How to Help Your Business Become an AI Early Adopter
This separator element is a nice alternative when you want to avoid really big or nested group boxes, or just look like you're keeping up with Microsoft's ever-changing UI designs. ;)
This class is an extension to Hans Buehler's article "Control for drawing a bevel line." One of the enhancements he mentioned was adding text to horizontal lines, so that's what I've done!
CSeparator was written with MSVC 5.0. The code will work in Unicode apps, and should compile fine with 6.0 as well.
When laying out a vertical separator, make the static control as tall as you want the line to be. The line will be drawn horizontally centered in the control, so it's a good idea to make the control the minimum width of 8 DLUs so you can judge where the line will appear. Vertical separators do not display text.
When laying out horizontal separators, place your static controls as usual, but make them as wide as you want the horizontal line to be. You can also set the alignment of the text (left, center, or right), and set the No Prefix style if you want. Those are the only static control styles supported at this time. If you do not set the No Prefix style, then you can use a shortcut key (i.e., put a & before a letter) just as with normal static text controls.
A sample dialog is pictured below, first in the resource editor, and then with the separators in action.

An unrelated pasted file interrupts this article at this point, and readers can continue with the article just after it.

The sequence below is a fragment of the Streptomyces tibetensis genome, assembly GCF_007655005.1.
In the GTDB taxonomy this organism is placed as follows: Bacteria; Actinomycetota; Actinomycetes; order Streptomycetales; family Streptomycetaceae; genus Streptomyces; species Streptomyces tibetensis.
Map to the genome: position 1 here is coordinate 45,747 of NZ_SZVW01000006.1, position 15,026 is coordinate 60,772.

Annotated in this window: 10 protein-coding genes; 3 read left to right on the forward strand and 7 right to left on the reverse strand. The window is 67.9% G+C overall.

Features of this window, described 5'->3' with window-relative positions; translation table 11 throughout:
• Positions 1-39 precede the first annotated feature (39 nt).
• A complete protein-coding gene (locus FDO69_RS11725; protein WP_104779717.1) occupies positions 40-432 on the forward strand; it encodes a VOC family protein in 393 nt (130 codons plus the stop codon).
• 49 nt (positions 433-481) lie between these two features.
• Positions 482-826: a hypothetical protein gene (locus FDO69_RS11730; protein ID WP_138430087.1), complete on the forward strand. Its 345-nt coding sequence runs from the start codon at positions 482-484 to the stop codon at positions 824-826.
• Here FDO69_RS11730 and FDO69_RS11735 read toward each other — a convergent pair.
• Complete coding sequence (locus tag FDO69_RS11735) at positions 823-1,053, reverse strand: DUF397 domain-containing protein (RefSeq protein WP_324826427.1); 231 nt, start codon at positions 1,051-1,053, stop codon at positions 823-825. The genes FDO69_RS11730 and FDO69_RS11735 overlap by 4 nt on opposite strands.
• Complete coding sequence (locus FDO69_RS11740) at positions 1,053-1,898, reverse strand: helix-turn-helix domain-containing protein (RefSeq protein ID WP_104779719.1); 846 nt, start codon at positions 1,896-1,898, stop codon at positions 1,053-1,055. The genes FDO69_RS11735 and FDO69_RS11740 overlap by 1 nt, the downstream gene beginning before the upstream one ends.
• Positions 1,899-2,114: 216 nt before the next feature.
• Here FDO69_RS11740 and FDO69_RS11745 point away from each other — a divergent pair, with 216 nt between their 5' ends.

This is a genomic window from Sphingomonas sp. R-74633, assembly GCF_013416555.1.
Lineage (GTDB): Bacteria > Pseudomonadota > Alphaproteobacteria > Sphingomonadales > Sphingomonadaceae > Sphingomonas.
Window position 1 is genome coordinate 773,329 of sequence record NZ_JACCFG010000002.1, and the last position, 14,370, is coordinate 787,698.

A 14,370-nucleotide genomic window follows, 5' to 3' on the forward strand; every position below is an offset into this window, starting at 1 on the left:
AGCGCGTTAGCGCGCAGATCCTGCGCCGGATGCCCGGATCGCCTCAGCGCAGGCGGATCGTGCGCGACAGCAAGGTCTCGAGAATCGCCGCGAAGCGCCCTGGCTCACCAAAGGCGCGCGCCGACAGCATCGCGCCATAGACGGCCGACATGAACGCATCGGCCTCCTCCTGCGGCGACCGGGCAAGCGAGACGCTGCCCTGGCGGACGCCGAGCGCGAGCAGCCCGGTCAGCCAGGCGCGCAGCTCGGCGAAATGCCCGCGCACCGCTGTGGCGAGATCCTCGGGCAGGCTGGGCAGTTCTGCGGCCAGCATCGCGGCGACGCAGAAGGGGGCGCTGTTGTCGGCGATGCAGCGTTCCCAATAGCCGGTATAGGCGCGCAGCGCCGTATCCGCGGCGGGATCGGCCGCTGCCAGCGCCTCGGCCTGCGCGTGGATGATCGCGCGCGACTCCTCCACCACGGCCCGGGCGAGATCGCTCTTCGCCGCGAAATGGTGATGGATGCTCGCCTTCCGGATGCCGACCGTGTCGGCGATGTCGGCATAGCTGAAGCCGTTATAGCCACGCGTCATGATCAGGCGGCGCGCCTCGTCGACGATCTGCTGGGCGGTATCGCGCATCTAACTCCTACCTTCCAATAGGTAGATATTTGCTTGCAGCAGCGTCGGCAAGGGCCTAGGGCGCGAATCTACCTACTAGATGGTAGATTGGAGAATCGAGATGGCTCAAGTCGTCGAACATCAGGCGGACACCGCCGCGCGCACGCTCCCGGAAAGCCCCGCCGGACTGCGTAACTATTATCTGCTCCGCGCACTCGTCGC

Each static control that will be used as a separator should have a real unique ID (not IDC_STATIC). Using ClassWizard, create member variables of type CStatic for each separator, and then go to the ClassWizard-generated code and change the type of the variables to CSeparator. That's it!
I tried for a little while to get vertically-drawn text, but it was pretty tricky to get the text aligned correctly over the line. Drawing the text rotated is no problem (as long as you select a TrueType font into the DC!) but the horizontal position of the text depends on the length of the text. The CSeparator class has some code to draw text vertically, although it is commented out since it doesn't work exactly right. It's just there as a starting point for anyone brave enough to take on the challenge. See the OnPaint() function for the code snippet and some comments.